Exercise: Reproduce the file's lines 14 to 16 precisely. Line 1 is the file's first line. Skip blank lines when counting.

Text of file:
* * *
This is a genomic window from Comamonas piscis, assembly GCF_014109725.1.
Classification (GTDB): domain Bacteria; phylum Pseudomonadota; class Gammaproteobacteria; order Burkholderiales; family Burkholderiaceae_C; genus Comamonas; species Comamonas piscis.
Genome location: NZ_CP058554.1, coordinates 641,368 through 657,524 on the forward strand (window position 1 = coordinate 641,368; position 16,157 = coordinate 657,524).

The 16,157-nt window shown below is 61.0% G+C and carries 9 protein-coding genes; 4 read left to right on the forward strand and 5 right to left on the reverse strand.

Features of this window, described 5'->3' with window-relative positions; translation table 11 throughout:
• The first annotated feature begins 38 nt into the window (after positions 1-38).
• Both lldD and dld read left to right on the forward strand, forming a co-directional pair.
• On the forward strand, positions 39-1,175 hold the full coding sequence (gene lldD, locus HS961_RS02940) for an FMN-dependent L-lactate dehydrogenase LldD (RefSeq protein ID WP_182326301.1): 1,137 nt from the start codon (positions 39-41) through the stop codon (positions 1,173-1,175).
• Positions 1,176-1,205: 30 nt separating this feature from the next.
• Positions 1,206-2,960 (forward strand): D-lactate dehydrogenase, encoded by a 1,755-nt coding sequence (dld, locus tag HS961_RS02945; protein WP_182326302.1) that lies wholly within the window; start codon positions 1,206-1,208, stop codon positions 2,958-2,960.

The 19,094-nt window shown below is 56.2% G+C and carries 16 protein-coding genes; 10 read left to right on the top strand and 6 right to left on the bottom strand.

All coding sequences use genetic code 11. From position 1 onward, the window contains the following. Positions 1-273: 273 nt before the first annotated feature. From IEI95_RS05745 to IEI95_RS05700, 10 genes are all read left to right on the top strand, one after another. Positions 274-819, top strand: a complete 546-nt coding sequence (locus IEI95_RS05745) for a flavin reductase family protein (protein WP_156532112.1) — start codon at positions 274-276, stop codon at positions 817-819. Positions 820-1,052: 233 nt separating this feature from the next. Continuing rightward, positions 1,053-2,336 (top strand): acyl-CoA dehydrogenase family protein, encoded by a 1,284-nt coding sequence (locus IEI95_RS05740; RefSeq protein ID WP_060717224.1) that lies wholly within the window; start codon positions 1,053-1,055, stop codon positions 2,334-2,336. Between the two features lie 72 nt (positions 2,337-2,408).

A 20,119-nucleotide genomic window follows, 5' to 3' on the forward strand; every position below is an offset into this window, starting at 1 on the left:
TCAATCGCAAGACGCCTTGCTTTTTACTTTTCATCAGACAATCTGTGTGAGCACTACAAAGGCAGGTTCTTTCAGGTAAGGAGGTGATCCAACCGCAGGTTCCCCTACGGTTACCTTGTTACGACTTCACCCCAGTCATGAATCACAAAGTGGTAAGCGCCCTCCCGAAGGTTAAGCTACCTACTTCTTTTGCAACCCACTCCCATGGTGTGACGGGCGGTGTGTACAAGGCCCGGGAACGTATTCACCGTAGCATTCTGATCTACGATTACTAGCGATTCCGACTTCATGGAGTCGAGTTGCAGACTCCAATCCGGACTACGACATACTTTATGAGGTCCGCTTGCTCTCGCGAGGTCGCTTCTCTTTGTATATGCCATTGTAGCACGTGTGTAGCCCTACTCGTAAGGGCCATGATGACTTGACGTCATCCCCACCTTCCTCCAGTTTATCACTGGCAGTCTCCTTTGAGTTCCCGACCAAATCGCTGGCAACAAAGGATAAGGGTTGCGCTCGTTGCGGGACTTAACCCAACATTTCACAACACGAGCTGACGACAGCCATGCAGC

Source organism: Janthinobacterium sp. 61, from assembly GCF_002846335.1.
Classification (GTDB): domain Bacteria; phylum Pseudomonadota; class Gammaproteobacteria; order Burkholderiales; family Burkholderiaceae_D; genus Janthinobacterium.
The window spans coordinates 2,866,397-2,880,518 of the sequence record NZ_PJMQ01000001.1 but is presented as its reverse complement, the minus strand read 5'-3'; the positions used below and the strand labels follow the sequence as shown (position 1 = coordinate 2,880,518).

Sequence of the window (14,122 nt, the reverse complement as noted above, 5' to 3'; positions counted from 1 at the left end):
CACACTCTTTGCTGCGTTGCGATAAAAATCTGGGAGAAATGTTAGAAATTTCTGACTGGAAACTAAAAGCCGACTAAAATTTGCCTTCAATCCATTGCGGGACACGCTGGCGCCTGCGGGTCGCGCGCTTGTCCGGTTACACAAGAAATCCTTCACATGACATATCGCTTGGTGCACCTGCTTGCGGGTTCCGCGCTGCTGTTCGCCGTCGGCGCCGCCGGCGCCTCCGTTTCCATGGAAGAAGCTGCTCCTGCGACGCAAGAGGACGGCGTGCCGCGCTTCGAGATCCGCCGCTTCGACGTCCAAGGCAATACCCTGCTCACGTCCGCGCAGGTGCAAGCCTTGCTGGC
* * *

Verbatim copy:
TCAATCGCAAGACGCCTTGCTTTTTACTTTTCATCAGACAATCTGTGTGAGCACTACAAAGGCAGGTTCTTTCAGGTAAGGAGGTGATCCAACCGCAGGTTCCCCTACGGTTACCTTGTTACGACTTCACCCCAGTCATGAATCACAAAGTGGTAAGCGCCCTCCCGAAGGTTAAGCTACCTACTTCTTTTGCAACCCACTCCCATGGTGTGACGGGCGGTGTGTACAAGGCCCGGGAACGTATTCACCGTAGCATTCTGATCTACGATTACTAGCGATTCCGACTTCATGGAGTCGAGTTGCAGACTCCAATCCGGACTACGACATACTTTATGAGGTCCGCTTGCTCTCGCGAGGTCGCTTCTCTTTGTATATGCCATTGTAGCACGTGTGTAGCCCTACTCGTAAGGGCCATGATGACTTGACGTCATCCCCACCTTCCTCCAGTTTATCACTGGCAGTCTCCTTTGAGTTCCCGACCAAATCGCTGGCAACAAAGGATAAGGGTTGCGCTCGTTGCGGGACTTAACCCAACATTTCACAACACGAGCTGACGACAGCCATGCAGC

Source organism: Janthinobacterium sp. 61, from assembly GCF_002846335.1.
Classification (GTDB): domain Bacteria; phylum Pseudomonadota; class Gammaproteobacteria; order Burkholderiales; family Burkholderiaceae_D; genus Janthinobacterium.